Tuesday, Vic Fedeli announced he had (against his prior judgement) decided not to enter the race to select a permanent leader. But it was too late, the damage had been done. Nothing could have been more self-destructive than giving a license to Doug Ford to grandstand, as he did this Monday in announcing his candidacy for the Progressive Conservatives’ leadership from his mother’s Etobicoke basement:

“I can’t watch the party I love fall into the hands of the elites,” says Doug Ford, presumably attacking the caucus selection of Fedeli without naming him explictly in his speech. “[…] The elites of this party, the ones who have shut out the grassroots, do not want me in this race.”

Doug Ford is a real, credible contender for the leadership – his run here is far more plausible than his chances in the Toronto mayoralty race against Tory.  As TVO‘s John Michael McGrath has notedFord’s political base is larger or at least comparable to the Tory membership (330,610 votes in the 2014 mayoralty race versus 200,000 PC members) and arguably more diverse. An experienced political salesman, Ford has the requisite chops to recruit and attract new memberships. Worse still for the party brass, Ford has a plausible case to make to the grassroots that local associations have been railroaded to push a centrism that compromises their sensibilities. Certainly, there’s a market out there for the angry populism that Ford will sell to Ontarians. Like a bull in a china shop, he stands to do a lot of damage within his own party,  attacking the legitimacy of Vic Fedeli and Caroline Mulroney (a popular contender) as a ‘backroom boy’ and a ‘centrist plutocrat,’ respectively.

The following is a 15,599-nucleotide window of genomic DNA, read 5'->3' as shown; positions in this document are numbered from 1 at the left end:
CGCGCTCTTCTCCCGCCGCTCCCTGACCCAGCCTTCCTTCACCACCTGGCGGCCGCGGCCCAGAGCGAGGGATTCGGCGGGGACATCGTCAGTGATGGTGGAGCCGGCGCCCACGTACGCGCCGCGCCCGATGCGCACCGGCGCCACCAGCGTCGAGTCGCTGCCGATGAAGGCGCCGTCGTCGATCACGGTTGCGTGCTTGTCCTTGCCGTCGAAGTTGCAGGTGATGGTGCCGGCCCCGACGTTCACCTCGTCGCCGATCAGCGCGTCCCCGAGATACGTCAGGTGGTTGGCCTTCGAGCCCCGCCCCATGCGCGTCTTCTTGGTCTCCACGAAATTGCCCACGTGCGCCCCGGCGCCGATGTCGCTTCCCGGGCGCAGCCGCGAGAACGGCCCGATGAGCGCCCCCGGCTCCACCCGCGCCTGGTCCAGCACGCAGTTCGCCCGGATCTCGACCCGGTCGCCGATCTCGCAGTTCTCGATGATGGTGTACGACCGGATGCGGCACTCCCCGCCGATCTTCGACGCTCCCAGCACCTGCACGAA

UPDATE (1/31):  Alex Nuttall, Barrie MP (Conservative), has slammed Brown’s departure as an “inside job” and decried Vic Fedeli’s decision to open an investigation into the authenticity of the PC paid membership (200K voters) as “elitist” and racial targetting. Once more the party has found itself in a position where repairing problems left from Brown’s time means exposing the party executive to accusations of anti-democratic elitism.

If (god-forbid) Ford wins, the Ontario PCs will be heading into the election with a goofy rabble-rouser at the helm. If he loses, their eventual leader will be damaged goods.

It’s hard to imagine a scenario where the party in the span of only a month after the convention is able to successfully unite around one credible figure without hard feelings, distrust, and a certain palpable radioactivity. An open question that will rightly haunt the Progressive Conservatives going into the provincial election is the question of competence. Wynne may be not be a popular premier in Ontario but “incompetent” is not an accurate description of her qualities. With their rivals presently wandering the political landscape like decapitated (yet ambulatory) poultry, voters will have to ask themselves this June whether the poultry is ultimately up to the job.

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Richard Forbes studied Political Science and Philosophy at the University of Waterloo. Winner of the Peter Woolstencroft Prize in Canadian Politics (2015).

When asked what ‘one does exactly’ with said degree, he laughs and politely declines to answer. A perfect night for him involves a cup of Lady Grey, writing and a re-run of Yes Minister.

Twitter: @richardjforbes.